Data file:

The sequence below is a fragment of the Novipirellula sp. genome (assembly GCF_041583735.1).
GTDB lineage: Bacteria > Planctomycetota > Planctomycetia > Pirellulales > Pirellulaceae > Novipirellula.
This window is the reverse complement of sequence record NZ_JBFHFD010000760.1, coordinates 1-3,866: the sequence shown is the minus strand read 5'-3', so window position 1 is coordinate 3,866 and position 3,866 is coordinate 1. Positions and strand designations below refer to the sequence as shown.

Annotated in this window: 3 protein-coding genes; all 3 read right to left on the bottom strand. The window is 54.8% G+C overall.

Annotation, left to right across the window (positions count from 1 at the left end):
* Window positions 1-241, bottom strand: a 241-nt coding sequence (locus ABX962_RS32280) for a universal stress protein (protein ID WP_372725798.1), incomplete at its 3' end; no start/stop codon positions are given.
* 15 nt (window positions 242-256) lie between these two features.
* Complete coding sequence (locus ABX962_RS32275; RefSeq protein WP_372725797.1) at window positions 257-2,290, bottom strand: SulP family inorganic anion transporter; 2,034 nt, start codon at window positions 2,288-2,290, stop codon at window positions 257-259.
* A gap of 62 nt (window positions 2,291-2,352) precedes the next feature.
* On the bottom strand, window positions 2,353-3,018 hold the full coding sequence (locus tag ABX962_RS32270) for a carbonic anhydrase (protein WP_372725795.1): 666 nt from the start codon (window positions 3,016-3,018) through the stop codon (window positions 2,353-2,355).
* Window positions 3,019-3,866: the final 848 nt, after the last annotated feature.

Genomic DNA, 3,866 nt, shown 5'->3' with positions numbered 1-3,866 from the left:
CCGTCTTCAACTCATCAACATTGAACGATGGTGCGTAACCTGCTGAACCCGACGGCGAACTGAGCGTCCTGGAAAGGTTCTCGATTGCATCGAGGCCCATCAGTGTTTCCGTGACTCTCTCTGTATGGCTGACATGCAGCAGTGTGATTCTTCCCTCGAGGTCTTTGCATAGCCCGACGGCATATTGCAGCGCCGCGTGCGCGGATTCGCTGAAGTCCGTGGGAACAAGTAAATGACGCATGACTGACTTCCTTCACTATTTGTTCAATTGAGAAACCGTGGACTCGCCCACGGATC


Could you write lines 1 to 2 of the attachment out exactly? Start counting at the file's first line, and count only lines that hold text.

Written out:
The sequence below is a fragment of the Novipirellula sp. genome (assembly GCF_041583735.1).
GTDB lineage: Bacteria > Planctomycetota > Planctomycetia > Pirellulales > Pirellulaceae > Novipirellula.